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Cardinal Dolan: 'One Would Want a Clarification' on What Pope Francis Said to Gay Man

Michael W. Chapman
By Michael W. Chapman | May 23, 2018 | 2:07 PM EDT

Cardinal Timothy Dolan. 
(YouTube)

Commenting on Pope Francis's remarks to a clergy-abuse victim that it does not matter that "you are gay" because "God made you like that and loves you like that," U.S. Cardinal Timothy Dolan said the report was third hand and, therefore, "one would want to get a clarification."

He added that he does not think the Pope "would feel competent to speak" on whether one is born a homosexual.

Pope Francis's remarks, first reported on Sunday, May 20, have sparked coverage worldwide and the Vatican has not issued a clarification. Also, the Pope has not said that his comments were misconstrued or misreported, just like he did not deny in March his reported remarks that "there is no Hell" and that condemned souls just "disappear."

On the May 22 edition of "Conversation with Cardinal Dolan," host Carolyn Erstad said, "A little more serious, the Pope also making headlines over some reported comments that he made to, uh, survivors of the Chile abuse scandal. It’s all over the news.”

Cardinal Dolan, who heads the archdiocese of New York, said, “Oh, I saw that. Thanks for asking. T’is, t’is.  And that sort of gives one a little bit at the beginning, a little bit of wait and see here, let’s find out exactly what the Holy Father said."

"Not doubting this man’s veracity," said Dolan.  "He seems like an extraordinarily perceptive, sensitive young man. So, I would say he’s on to something here in reporting what the Holy Father said."

Pope Francis. (YouTube)

"Keep in mind we got it third hand," said the cardinal, "so what the Pope said to him, he said to the press. So, one would want to get a clarification.”

Although there has been no clarification, Cardinal Dolan went on to say, “But what he says is beautiful. Don’t you think that the Holy Father says to this young man, when he says to him, ‘By the way, Holy Father, I’m gay,’ and he says, ‘God loves you and so do I.’ Jesus would have said that. That’s sort of conservative, traditional, orthodox Catholic teaching, and the Catechism insists on that."

Dolan continued, "Yes, while any sexual expression outside of a man and a woman in marriage is contrary to God’s purpose, so is not treating anyone, including a gay person, with anything less than dignity and respect. That’s in the Catechism, okay? So, the Holy Father was repeating that."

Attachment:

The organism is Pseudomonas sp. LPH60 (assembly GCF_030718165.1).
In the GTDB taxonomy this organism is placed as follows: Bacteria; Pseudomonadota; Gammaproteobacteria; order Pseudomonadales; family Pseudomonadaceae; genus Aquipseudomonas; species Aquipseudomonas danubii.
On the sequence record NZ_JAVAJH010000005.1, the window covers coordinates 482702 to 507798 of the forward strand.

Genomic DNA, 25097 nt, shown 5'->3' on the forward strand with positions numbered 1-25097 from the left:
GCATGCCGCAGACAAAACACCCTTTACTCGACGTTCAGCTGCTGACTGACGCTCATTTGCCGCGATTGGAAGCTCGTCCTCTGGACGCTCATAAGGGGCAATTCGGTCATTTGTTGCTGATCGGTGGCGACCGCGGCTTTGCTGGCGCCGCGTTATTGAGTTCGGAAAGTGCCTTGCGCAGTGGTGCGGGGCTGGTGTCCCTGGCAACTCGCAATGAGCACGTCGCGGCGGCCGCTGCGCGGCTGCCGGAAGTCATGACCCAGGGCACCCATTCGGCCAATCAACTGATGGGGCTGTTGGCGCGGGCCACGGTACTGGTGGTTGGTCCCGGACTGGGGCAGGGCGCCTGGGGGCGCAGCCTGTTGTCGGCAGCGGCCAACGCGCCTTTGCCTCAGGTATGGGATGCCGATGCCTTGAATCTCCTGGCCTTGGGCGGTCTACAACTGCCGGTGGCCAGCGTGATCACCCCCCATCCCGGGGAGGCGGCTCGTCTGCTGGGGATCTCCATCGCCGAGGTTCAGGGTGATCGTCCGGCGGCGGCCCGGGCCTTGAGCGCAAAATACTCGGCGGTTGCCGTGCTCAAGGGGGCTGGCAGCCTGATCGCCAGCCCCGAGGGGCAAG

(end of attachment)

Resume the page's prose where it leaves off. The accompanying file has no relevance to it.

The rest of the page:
Shortly thereafter, Erstad remarked, “The thing that everyone’s focusing on is that this man says … he says, the Pope said God made you this way."

Dolan replied, “I’ve heard, even among professional circles there’s an ongoing debate is one born that way, or is it nature or nurture to use the two. So, I don’t know what – that’s an area one would want – I don’t think the Holy Father would feel competent to speak on that."

A little later in the interview, Dolan said,  "I think he [Pope Francis] takes risks, and one of the risks is that you may be misquoted or misinterpreted, but you say, ‘well, darn it, I have to get the message out. If I’m batting .990, that’s not bad.’ If sometimes, there are misperceptions, clarifications needed, bring it on. Let me try to fix it up. In general, he’s kind of captured the imagination of the world."

Artist's depiction of Lot and his family fleeing Sodom and
Gomorrah. (YouTube)
 
 

It is the teaching of the Catholic Church that persons with same-sex attractions must be treated with the same dignity and respect accorded to all people, but that "homosexual acts are intrinsically disordered" and homosexuals should seek to live a life of chastity. The Church also offers a program, Courage, to help homosexuals live chastely and, in some cases, return to heterosexuality, marry, and have a family.

The Catholic Church does not teach that God made certain people homosexual. The Catechism of the Catholic Church states that same-sex attraction "has taken a great variety of forms through the centuries and in different cultures. Its psychological genesis remains largely unexplained."

St. Bernardine of Siena, often referred to as the Apostle of Italy, said of homosexual acts: “This sin has always been detested by all those who live according to God.… Deviant passion is close to madness; [it] brings the mind down from great thoughts to the lowliest…. They become blind and, when their thoughts should soar to high and great things, they are broken down and reduced to vile and useless and putrid things, which could never make them happy....

"Just as people participate in the glory of God in different degrees, so also in Hell some suffer more than others. He who lived with this vice of sodomy suffers more than another, for this is the greatest sin."

St. Albert the Great, a Doctor of the Church, gave four reasons as to why sodomy is sinful: “They are born from an ardent frenzy; they are disgustingly foul; those who become addicted to them are seldom freed from that vice; they are as contagious as disease, passing quickly from one person to another.”

Painting of St. Albert the Great, Doctor of the Catholic Church. (YouTube)

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Michael W. Chapman
Michael W. Chapman
Michael W. Chapman